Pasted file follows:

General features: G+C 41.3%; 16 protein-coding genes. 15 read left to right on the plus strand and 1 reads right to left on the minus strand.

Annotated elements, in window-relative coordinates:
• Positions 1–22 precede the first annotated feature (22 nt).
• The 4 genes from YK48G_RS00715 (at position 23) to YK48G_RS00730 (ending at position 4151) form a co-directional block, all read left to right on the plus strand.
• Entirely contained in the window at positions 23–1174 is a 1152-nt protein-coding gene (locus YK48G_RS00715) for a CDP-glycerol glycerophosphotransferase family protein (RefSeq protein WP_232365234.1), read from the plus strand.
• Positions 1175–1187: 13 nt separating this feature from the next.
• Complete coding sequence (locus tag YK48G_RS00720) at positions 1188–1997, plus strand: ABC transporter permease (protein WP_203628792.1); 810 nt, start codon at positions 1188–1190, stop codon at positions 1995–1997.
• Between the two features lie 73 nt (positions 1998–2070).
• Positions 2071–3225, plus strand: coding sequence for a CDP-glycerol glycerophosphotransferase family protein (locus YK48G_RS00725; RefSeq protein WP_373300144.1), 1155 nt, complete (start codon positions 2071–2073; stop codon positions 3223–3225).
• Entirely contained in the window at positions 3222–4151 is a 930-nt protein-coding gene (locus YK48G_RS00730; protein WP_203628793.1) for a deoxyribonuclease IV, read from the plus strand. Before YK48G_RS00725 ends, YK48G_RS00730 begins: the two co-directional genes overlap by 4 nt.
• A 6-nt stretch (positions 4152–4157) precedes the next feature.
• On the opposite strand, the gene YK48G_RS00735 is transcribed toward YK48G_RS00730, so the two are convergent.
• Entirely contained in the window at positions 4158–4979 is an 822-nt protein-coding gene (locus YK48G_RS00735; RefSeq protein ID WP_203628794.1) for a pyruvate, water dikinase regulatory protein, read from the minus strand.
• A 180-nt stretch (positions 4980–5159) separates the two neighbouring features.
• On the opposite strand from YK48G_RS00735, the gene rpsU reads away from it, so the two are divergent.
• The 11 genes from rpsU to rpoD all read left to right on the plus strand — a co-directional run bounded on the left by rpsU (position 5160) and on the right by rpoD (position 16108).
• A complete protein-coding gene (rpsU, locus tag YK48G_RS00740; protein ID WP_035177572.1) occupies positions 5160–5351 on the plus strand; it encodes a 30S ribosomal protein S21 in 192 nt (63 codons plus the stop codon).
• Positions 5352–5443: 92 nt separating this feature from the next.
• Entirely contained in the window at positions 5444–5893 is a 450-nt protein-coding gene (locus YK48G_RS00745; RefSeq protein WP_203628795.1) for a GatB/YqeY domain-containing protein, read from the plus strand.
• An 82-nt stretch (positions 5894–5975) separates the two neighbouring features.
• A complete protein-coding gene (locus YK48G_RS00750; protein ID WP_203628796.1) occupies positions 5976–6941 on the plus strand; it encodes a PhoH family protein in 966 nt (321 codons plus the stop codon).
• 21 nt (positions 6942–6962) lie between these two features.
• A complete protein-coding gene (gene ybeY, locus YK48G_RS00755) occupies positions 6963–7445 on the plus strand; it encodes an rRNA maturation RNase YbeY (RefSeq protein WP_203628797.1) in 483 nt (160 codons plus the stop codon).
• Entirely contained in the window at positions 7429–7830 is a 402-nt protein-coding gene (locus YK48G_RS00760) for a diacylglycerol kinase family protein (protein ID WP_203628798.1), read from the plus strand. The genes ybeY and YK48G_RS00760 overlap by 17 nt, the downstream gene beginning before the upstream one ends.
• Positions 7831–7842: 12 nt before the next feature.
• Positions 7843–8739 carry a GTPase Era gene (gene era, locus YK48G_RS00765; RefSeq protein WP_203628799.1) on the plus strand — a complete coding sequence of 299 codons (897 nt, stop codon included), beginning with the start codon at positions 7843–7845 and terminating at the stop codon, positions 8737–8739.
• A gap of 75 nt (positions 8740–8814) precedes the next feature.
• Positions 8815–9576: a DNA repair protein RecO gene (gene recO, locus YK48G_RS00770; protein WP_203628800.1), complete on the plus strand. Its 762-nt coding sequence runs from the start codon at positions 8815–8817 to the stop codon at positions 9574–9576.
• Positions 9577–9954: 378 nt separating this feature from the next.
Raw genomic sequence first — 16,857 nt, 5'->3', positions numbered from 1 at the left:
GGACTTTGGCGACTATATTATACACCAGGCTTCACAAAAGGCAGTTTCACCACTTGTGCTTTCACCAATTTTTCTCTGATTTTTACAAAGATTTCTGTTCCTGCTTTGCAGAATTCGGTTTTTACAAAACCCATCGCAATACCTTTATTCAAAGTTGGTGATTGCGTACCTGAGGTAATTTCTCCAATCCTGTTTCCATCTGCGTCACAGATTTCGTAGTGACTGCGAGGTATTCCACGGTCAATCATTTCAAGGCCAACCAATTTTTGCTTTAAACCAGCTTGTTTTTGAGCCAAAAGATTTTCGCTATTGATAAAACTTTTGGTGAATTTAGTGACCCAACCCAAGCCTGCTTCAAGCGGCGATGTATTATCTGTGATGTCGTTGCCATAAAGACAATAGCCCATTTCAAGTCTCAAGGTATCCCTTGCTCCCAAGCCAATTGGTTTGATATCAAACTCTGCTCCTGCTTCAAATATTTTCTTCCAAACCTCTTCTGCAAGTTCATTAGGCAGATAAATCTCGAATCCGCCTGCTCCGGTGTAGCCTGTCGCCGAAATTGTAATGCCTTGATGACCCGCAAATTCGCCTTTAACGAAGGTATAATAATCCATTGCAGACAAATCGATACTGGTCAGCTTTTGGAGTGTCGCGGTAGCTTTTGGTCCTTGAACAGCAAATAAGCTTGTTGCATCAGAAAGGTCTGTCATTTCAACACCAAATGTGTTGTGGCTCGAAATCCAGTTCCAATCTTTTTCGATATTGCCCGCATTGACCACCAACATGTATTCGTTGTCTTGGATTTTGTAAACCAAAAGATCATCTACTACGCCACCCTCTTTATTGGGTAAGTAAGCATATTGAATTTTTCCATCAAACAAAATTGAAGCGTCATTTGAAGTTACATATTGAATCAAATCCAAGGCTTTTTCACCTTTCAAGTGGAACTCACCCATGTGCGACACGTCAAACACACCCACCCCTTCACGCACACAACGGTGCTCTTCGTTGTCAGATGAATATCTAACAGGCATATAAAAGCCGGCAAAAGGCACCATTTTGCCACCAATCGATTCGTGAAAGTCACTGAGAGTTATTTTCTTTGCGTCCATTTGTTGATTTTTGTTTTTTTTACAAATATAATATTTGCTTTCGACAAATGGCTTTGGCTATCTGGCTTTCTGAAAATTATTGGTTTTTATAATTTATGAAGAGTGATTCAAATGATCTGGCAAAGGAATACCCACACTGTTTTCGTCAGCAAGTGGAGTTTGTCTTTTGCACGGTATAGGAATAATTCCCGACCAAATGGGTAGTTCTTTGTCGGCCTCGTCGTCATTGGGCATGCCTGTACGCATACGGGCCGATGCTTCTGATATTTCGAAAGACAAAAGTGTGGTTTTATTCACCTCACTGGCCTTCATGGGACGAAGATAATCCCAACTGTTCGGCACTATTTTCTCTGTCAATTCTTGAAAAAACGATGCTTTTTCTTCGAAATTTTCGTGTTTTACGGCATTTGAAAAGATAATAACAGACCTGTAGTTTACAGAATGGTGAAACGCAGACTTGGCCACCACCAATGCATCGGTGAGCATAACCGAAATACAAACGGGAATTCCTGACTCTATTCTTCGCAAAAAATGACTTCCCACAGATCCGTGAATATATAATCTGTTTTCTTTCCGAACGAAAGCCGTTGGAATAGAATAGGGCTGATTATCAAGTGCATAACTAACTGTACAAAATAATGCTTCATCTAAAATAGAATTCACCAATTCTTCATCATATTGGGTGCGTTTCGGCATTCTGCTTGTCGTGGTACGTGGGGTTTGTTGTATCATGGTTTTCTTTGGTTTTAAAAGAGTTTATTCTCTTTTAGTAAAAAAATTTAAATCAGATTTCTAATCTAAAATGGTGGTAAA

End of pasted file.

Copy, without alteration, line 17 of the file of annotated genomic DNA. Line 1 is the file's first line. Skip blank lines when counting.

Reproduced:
• A complete protein-coding gene (rpsU, locus tag YK48G_RS00740; protein ID WP_035177572.1) occupies positions 5160–5351 on the plus strand; it encodes a 30S ribosomal protein S21 in 192 nt (63 codons plus the stop codon).